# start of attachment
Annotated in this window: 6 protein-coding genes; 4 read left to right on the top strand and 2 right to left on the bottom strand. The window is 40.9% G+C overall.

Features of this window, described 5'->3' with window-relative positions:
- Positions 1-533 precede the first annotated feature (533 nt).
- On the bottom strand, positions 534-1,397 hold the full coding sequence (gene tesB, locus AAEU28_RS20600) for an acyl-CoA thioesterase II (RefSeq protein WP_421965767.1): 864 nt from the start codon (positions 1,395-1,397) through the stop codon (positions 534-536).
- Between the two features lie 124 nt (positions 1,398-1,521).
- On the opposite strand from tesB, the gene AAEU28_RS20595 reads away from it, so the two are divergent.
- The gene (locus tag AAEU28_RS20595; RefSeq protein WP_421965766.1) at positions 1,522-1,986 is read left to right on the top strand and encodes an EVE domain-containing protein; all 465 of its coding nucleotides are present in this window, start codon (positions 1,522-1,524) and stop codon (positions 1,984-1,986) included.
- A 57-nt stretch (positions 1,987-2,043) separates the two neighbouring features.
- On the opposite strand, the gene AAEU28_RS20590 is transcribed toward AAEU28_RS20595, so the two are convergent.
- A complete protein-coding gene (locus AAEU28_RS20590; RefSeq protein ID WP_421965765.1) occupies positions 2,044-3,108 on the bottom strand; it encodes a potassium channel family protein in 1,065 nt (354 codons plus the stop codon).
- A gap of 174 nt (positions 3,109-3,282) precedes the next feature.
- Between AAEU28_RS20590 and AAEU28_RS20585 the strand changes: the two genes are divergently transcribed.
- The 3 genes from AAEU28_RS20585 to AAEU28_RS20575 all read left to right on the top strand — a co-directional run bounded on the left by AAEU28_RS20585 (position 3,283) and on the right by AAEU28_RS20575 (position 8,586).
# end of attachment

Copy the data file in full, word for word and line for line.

Annotated in this window: 6 protein-coding genes; 4 read left to right on the top strand and 2 right to left on the bottom strand. The window is 40.9% G+C overall.

Features of this window, described 5'->3' with window-relative positions:
- Positions 1-533 precede the first annotated feature (533 nt).
- On the bottom strand, positions 534-1,397 hold the full coding sequence (gene tesB, locus AAEU28_RS20600) for an acyl-CoA thioesterase II (RefSeq protein WP_421965767.1): 864 nt from the start codon (positions 1,395-1,397) through the stop codon (positions 534-536).
- Between the two features lie 124 nt (positions 1,398-1,521).
- On the opposite strand from tesB, the gene AAEU28_RS20595 reads away from it, so the two are divergent.
- The gene (locus tag AAEU28_RS20595; RefSeq protein WP_421965766.1) at positions 1,522-1,986 is read left to right on the top strand and encodes an EVE domain-containing protein; all 465 of its coding nucleotides are present in this window, start codon (positions 1,522-1,524) and stop codon (positions 1,984-1,986) included.
- A 57-nt stretch (positions 1,987-2,043) separates the two neighbouring features.
- On the opposite strand, the gene AAEU28_RS20590 is transcribed toward AAEU28_RS20595, so the two are convergent.
- A complete protein-coding gene (locus AAEU28_RS20590; RefSeq protein ID WP_421965765.1) occupies positions 2,044-3,108 on the bottom strand; it encodes a potassium channel family protein in 1,065 nt (354 codons plus the stop codon).
- A gap of 174 nt (positions 3,109-3,282) precedes the next feature.
- Between AAEU28_RS20590 and AAEU28_RS20585 the strand changes: the two genes are divergently transcribed.
- The 3 genes from AAEU28_RS20585 to AAEU28_RS20575 all read left to right on the top strand — a co-directional run bounded on the left by AAEU28_RS20585 (position 3,283) and on the right by AAEU28_RS20575 (position 8,586).